My grandfather told amazign stories from his years working for the RR.
    He could imitate a train whistle and entertained us endlessly.

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    1. Thank you for sharing your memories, Tina. I bet your grandfather had some great stories! That's neat that he could make the sound of a train whistle. :-)

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  8. I love the trestles... We biked over trestles in the mountains... a lovely ride...then there was a forest fire and the trestles are no more... I love the whistle of the train..the town we lived in for 30 years ...had a train that blew it's whistle...you could here it all over town... I love that!!

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    1. Thanks, Bev. I like hearing the train in town, too. It's as if the train and its whistle are part of the town's environment.

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  9. When I worked in downtown Chicago, I rode the train twice a day 5 days a week...so trains don't have that magical quality they did as a child. But I did enjoy the gentle rocking back and forth...put me to asleep many a time.

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    1. Thanks, Deanna. I guess when you do something every weekday, it does lose it's magic.

      I could easily fall asleep on a train!

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  10. I like to photograph them. Or bike on them if they have been converted to a bike trail.

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    1. Thanks, Sharon. I like photographing trestles. Something about the way they look against the sky appeals to me. I've never tried to photograph a moving train.

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  11. I'm fascinated to read your account of counting. I love trains too, and still take them, we don't live that close to the track but can't feel the rumble as the freights pass during the night.

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    1. Thank you, Lynn. Sometimes I wish I lived in a place where trains were a regular part of life.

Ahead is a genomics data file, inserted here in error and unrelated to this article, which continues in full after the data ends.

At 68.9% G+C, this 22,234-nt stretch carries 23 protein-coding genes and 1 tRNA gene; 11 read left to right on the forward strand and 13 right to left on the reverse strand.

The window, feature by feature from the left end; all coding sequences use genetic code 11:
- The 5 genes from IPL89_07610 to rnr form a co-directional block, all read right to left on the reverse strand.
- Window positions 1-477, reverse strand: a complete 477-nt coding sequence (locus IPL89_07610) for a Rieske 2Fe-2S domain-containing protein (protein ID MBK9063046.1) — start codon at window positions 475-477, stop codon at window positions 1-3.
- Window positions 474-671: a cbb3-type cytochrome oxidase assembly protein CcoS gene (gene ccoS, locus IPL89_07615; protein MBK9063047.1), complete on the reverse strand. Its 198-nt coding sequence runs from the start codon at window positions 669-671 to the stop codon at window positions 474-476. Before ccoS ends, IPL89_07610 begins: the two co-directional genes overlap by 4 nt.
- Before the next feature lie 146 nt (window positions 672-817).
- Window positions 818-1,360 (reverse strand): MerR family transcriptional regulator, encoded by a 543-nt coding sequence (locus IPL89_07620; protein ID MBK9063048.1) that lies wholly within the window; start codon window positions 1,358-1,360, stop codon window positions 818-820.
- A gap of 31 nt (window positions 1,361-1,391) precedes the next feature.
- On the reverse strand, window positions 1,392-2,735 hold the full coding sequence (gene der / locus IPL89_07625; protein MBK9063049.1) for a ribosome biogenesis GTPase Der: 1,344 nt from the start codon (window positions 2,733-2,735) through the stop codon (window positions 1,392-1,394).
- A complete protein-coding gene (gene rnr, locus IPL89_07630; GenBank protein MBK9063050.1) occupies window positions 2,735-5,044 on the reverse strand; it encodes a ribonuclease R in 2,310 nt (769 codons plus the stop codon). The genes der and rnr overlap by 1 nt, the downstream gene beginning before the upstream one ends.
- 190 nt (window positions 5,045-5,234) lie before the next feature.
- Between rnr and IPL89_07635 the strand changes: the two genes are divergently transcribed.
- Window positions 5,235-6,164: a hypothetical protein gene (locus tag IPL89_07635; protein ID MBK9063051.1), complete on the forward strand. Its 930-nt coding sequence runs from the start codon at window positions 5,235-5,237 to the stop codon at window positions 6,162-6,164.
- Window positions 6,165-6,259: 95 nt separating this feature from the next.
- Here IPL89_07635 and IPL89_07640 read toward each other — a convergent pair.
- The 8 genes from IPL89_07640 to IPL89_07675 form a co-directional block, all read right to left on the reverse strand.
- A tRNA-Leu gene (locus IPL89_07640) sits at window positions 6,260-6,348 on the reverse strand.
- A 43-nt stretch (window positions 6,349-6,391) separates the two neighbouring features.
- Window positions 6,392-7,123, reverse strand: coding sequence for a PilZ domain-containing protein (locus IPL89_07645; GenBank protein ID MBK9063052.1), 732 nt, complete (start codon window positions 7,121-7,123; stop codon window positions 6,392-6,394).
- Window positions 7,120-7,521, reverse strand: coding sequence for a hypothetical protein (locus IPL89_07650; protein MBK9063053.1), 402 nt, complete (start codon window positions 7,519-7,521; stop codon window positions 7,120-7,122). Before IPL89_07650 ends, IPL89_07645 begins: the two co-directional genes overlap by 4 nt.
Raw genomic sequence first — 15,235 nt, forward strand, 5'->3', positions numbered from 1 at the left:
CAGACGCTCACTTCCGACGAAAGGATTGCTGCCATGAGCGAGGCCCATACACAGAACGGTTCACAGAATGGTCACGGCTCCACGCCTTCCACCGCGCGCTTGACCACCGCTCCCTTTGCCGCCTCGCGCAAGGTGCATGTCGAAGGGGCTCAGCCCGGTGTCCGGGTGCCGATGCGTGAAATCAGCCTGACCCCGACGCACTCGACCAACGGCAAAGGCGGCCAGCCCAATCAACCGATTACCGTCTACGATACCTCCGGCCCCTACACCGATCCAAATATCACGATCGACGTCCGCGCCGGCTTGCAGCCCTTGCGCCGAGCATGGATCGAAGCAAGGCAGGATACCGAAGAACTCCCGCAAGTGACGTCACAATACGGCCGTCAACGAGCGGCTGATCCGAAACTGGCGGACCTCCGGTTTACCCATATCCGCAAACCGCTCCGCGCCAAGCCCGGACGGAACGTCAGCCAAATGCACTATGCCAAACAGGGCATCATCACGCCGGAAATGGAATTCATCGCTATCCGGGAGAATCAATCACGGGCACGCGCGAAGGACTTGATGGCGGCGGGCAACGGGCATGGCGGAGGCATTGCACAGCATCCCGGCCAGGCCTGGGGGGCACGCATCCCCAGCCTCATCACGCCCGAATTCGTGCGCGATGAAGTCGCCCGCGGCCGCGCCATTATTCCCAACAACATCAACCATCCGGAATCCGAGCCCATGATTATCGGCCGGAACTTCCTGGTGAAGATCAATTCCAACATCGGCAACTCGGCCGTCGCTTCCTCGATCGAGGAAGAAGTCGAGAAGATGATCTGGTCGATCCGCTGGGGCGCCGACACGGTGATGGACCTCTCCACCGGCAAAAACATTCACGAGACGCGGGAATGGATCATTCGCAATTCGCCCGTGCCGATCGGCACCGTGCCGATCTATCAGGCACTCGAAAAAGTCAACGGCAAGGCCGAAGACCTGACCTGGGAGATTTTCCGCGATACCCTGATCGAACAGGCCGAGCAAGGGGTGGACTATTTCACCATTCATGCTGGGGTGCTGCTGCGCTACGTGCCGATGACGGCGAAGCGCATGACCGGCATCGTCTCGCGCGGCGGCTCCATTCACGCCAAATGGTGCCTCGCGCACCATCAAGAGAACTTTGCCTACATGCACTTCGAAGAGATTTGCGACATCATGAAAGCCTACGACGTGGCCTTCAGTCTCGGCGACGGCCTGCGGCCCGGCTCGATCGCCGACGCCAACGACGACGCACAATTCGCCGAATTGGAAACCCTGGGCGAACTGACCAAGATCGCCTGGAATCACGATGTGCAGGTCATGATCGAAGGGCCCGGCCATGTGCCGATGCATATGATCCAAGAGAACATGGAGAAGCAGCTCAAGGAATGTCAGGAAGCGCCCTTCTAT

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  12. I love the clickity sound of wheels on the tracks, and the gentle swaying when riding a train. Never rode a train until I was living in Japan about 26 years ago. Your post brought back some great memories. Once I rode the bullet train from Nagoya to Kyoto - it just wasn't the same and not nearly as enjoyable (the ride was just too smooth, and fast). Trains bring a sense of comfort to me, thank you for that today.

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    1. Thank you, Becky. I'm glad this resonated with you. I think I would enjoy the traditional trains better than the bullet train, too.

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  13. When i was very young I had a summer adventure with my father's mother. We traveled on a train from Las Vegas, Nevada to Springfield, Illinois. Grandma did NOT like riding "backward." She needed to be facing the direction the train was moving - or she would turn rather green. The train went over the Mississippi river at St. Louis. It was flood season - so i saw a massive amount of muddy water, trees and other large items floating rapidly down river - and - the tops of trees on the Illinois side we almost covered - so it looked like they were tiny bushes. It's funny to think - this is where i live now. hmmm -